Increased shark activity reported on Northeast seaboard

Posted Aug. 18, 2011, at 7:23 p.m.
Last modified Aug. 18, 2011, at 7:42 p.m.

SAINT JOHN, New Brunswick — Has ‘Jaws’ set his sights on New Brunswick?

A great white shark caught in a fisherman’s weir in Bay of Fundy waters provides more evidence of increased shark activity along the Northeastern seaboard this summer.

The 3-yard-long, nearly 600-pound shark found tangled in Wayne Linkletter’s net is the first confirmed sighting in Atlantic Canada in nearly a decade.

The Nova Scotia fisherman hauled in the juvenile predator and donated the head to the Museum of Natural History in Halifax.

“We will use the jaw for display here at the museum,” spokesman Jeff Gray said Thursday. “We have a fairly large collection but we don’t have a great white so it’s nice to be able to fill in that hole.”

While catching a shark in the Bay of Fundy is rare, the number of shark sightings in the region is on the rise this summer.

Beaches in Massachusetts have been closed to swimming as sharks lurk closer to shore in search of big fish and seals.

Tony LaCasse, spokesman for the New England Aquarium, said a combination of factors have led to increasing shark sightings.

“The primary white shark habitat in New England is off the elbow of Cape Cod, where there is a national wildlife refuge,” he said. “The reason the white sharks are being seen more is because there has been a big recovery in the grey seal population there.”

LaCasse said sharks are drawn to the large, blubbery animals, which explains why more sharks are prowling in nearby waters.

Another factor that explains increased shark sightings is that there are more of them, he said.

“After the movie ‘Jaws’ came out in the 1970s the shark population was really hammered,” he said. “Great white sharks became a big trophy fish and they weren’t protected. There were a lot of them caught by charter fishermen out of Long Island.”

LaCasse said the shark population takes decades to recover because of a slow sexual maturity and low fertility.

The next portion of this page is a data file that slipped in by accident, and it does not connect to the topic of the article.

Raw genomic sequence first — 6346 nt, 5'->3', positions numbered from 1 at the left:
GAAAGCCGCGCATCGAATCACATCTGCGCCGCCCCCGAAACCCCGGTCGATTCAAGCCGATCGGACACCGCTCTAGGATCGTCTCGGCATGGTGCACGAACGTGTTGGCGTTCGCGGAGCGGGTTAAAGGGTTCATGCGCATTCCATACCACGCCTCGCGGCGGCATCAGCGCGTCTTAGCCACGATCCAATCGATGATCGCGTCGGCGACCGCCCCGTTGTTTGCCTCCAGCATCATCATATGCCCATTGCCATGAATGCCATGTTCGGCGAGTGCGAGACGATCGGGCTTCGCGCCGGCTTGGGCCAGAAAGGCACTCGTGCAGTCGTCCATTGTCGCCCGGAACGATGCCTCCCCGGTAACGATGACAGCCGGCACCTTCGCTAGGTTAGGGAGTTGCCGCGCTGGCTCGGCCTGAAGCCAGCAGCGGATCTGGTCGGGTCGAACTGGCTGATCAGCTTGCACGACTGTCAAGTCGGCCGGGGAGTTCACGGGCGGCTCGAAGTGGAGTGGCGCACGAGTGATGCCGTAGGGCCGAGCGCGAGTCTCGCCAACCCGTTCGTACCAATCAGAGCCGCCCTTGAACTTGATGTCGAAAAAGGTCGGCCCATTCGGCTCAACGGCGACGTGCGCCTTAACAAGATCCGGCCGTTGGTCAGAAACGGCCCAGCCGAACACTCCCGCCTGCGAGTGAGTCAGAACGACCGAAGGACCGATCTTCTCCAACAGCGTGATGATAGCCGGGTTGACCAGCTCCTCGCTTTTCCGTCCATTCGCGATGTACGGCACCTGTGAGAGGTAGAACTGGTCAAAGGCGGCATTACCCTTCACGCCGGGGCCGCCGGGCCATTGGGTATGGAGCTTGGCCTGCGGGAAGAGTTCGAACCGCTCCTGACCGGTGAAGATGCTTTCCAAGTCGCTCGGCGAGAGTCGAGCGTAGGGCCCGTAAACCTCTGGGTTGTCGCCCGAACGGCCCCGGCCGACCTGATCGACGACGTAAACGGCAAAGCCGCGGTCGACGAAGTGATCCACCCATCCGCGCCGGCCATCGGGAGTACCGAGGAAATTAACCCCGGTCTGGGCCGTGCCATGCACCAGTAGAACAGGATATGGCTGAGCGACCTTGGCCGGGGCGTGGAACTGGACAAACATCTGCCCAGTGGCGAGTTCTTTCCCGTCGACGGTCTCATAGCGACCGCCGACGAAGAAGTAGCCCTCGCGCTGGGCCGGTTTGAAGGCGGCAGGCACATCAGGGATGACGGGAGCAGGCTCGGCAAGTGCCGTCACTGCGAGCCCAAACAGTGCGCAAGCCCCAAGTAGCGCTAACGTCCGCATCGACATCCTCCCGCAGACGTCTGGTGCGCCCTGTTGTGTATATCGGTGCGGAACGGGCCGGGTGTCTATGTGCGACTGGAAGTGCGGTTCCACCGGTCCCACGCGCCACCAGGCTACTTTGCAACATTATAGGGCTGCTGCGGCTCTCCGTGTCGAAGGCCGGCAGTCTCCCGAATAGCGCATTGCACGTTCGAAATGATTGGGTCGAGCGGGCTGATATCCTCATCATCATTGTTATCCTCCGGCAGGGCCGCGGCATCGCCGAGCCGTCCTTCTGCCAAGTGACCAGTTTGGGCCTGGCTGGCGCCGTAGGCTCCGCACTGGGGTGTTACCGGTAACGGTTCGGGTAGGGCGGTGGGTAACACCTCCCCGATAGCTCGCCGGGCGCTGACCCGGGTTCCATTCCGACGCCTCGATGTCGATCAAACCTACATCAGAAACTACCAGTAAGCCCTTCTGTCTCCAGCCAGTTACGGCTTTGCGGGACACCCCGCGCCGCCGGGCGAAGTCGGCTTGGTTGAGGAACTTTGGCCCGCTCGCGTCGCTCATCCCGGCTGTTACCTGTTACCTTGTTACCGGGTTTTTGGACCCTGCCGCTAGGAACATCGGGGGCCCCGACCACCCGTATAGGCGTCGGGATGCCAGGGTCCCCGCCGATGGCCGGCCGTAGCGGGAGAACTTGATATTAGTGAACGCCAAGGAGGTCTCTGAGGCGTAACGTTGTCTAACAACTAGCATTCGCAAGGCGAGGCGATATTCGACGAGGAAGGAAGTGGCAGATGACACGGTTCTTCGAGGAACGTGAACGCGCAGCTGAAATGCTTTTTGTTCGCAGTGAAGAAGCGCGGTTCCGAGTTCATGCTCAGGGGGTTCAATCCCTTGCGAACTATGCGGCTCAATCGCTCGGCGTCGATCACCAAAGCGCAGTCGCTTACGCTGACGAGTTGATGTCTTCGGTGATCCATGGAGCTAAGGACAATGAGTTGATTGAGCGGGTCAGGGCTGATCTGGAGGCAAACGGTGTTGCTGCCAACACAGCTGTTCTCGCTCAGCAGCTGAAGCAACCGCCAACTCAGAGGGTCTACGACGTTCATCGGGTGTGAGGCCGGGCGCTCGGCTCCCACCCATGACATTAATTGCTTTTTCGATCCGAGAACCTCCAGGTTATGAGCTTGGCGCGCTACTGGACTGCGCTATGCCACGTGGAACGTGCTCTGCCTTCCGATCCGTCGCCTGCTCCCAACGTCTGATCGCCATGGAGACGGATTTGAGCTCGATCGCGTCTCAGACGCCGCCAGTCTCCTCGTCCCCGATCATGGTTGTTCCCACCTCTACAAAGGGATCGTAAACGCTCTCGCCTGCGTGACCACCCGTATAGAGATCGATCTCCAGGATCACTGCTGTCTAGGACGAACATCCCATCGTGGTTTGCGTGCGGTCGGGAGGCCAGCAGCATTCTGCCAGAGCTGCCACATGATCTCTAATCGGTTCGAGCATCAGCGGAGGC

But LaCasse said beachgoers in both New England and New Brunswick have a higher chance of hitting a deer or moose on the way to the beach or being robbed while suntanning than being attacked by a shark.

“Humans are not on the menu,” he said. “Great white sharks are not interested in people.”

Although snaring a great white shark in the Bay of Fundy is rare, sharks are not uncommon in the Maritimes, said Steven Campana, head of the Canadian Shark Research Lab at the Bedford Institute of Oceanography in Dartmouth.

“There are probably in the order of 300 million sharks in Atlantic Canada,” he said, noting that most — like the spiny dogfish — are only a threat to smaller fish.

“When you go swimming around here people don’t want to hear it but there are sharks probably close to all of our beaches,” he said. “But people don’t notice them because sharks tend to avoid humans.”

Campana said Atlantic Canada is part of the “normal hunting grounds” for great white sharks but that population decline in past years has made sightings more rare.

“I suspect that great whites have been in our waters every summer since time immemorial,” he said. “The Bay of Fundy is a productive area so the sharks are likely drawn to larger fish like salmon tuna or big stripe bass.”

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